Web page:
The SV40-neoR-polyA tail cassette was excised from a pT2-SV40-neoR plasmid by HindIII and inserted into a pT2-CAGGS-EYFP-GW plasmid. The identity of the resulting pT2-SV40-neoR-CAGGS-EYFP-GW transposon expression plasmid was verified by restriction digestion and DNA sequencing. An entry clone encoding human telomerase reverse transcriptase (hTERT) (GeneID: 7015, clone ID: IOH36343) was shuttled into a pT2-SV40-neoR-CAGGS-EYFP-GW plasmid using LR clonase (ThermoFischer, USA), according to manufacturer’s instructions. The reaction mixture was used for transformation of Mach1 E. coli cells and transformants were selected on agar plates supplemented with 100μg/ml Ampicillin. The identity of pT2-neoR-hTERT plasmid was verified by BsrGI restriction digestion.
Isolation of mesenchymal stem cells
MSCs were obtained from Biohellenika Biotechnology company. They were enzymatically isolated from an experimental sample of umbilical cord Wharton’s jelly under a consent form. Tissue pieces were digested with 2.7 mg/mL collagenase type I (ThermoFischer, USA) and 0.7 mg/mL hyaluronidase (Applichem, Germany) for 3h at 37°C, followed by incubation with 2.5% trypsin (Merck, Germany) for 30 min. Cell suspension was centrifuged at 500g for 30min at room temperature and pellet was resuspended in Dulbecco’s modified Eagle medium (DMEM) supplemented with 10% fetal bovine serum, penicillin (100 IU/mL) and streptomycin (100 μg/ mL). Isolated cells conformed with the minimal requirements of ISCT .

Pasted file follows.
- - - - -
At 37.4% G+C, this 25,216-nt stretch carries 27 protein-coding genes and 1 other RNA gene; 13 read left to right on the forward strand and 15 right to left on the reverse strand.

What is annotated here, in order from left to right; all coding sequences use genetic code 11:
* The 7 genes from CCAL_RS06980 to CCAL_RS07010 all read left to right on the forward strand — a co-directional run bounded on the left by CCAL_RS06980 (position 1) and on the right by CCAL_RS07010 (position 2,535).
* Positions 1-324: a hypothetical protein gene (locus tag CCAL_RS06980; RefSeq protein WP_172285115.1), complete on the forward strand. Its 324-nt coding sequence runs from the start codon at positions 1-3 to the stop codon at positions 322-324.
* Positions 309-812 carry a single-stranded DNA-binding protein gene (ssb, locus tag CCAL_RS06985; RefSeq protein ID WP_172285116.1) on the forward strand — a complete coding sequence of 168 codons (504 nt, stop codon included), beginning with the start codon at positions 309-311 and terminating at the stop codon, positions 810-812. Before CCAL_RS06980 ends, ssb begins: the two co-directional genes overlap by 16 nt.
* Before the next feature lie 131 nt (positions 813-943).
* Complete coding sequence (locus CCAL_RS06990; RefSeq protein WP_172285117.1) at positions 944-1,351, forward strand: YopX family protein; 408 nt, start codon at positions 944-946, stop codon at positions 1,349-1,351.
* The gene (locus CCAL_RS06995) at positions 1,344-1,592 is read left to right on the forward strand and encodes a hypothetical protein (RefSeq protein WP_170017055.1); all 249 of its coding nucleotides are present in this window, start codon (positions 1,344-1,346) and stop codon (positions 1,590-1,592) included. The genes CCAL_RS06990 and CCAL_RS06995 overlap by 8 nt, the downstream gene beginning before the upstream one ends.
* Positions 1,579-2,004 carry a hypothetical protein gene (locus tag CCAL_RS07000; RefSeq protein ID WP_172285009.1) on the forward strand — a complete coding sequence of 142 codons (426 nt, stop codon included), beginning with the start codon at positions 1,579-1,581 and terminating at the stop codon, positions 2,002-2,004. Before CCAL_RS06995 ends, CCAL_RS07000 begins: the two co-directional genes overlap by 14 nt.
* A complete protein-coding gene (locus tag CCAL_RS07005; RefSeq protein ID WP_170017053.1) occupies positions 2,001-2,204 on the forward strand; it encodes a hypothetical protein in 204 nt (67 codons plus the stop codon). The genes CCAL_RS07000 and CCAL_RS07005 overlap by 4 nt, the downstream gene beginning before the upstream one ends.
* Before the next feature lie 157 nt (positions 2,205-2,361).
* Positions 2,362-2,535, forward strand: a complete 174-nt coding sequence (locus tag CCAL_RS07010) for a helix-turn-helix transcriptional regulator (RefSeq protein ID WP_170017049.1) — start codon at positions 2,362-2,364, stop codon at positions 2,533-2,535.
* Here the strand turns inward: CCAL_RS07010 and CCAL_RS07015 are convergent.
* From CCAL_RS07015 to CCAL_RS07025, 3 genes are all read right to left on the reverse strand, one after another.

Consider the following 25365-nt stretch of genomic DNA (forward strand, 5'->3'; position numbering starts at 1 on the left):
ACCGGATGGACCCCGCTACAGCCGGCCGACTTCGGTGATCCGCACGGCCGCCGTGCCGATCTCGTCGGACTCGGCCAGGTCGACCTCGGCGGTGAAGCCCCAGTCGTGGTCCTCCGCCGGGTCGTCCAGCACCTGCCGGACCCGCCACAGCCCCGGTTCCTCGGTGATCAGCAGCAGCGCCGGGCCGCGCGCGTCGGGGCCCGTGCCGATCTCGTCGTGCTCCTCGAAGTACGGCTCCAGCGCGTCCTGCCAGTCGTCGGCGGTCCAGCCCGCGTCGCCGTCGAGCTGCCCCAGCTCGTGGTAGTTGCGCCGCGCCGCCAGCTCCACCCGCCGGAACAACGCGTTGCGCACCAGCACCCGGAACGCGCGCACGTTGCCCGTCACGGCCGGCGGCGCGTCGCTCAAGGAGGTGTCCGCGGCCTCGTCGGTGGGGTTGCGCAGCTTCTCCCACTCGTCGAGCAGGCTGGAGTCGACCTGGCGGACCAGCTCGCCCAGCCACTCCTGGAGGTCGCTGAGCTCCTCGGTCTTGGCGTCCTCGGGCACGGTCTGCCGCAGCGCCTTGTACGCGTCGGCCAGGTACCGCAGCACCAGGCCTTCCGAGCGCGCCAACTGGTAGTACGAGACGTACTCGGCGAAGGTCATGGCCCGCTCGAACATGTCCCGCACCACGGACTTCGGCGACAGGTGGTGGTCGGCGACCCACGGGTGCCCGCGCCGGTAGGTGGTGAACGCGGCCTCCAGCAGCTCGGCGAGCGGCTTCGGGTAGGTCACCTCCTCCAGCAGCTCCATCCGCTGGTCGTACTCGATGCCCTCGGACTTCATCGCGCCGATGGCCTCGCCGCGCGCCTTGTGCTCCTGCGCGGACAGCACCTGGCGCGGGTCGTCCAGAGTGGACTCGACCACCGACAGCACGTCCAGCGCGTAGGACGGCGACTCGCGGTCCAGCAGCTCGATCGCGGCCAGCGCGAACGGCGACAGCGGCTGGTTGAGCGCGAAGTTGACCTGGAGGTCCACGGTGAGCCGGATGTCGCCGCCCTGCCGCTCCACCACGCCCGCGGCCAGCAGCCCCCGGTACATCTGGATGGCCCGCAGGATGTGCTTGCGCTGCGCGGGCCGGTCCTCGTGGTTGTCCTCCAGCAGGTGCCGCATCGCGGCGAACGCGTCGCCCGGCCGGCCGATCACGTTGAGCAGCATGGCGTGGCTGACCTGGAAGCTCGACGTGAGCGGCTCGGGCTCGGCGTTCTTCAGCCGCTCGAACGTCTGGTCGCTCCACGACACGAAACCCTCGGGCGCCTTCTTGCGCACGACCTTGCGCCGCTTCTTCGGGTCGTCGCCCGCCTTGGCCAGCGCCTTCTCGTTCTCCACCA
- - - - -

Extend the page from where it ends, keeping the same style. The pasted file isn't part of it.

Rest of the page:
MSCs (2x105 cells) were seeded in 6-well plates and transfected with 7.5 μg total plasmid DNA using xFect transfection reagent (Clontech, USA), according to manufacturer’s instructions. For generation of GB MSCs, cells were transfected with a mixture of SB100x transposase , pT2-CAGGS-Biosensor and pT2-SV40-neoR transposon plasmids (1:8:1 ratio). Similarly, for generation of GB/hTERT MSCs cells were transfected with a mixture of SB100x transposase, pT2-CAGGS-Biosensor and pT2-SV40-neoR-hTERT transposon plasmids (1:8:1 ratio). Transfected cells were selected in culture medium containing 100μg/ml G418 and subcultured at a 1:2 ratio when they reached 95% confluence.
Cells (1x106) were stained with antibodies against hemopoietic (CD34, 45) or mesenchymal (CD29, 73, 90 and 105) stem cell markers. Unstained or MSCs stained with IgG isotype antibodies were used as negative controls. Cells were measured in a Cytomics FC500 flow cytometer (Beckman Coulter, USA) using the CXP2.2 software. Analysis of flow cytometry results was performed using the Flowing Software 2.5.1.
MSCs were grown to 90% confluency and cultured for 28 days in StemPro Adipogenesis or Osteogenesis differentiation medium (Thermo Fisher, USA). Adipogenic and osteogenic terminal differentiation was monitored by Oil Red O (Sigma Aldrich, USA) or Alizarine Red S (Sigma Aldrich, USA) staining, respectively.
Total RNA was extracted from MSCs using the NucleoSpin RNA kit (Macherey-Nagel, Germany) according to manufacturer’s instructions. Specific primers for Oct-4, Nanog and Sox-2 genes were designed using the Primer-Blast program. Their sequences are shown in S1 Table. cDNA generation and RT-qPCR reactions were performed using the KAPA SYBR Fast 1-step kit (Kapa Biosystems, USA) in a Rotor-Gene 6000 operating system. Each experiment was performed in triplicate. Amplified RT-qPCR products were analyzed in a 2% agarose gel electrophoresis.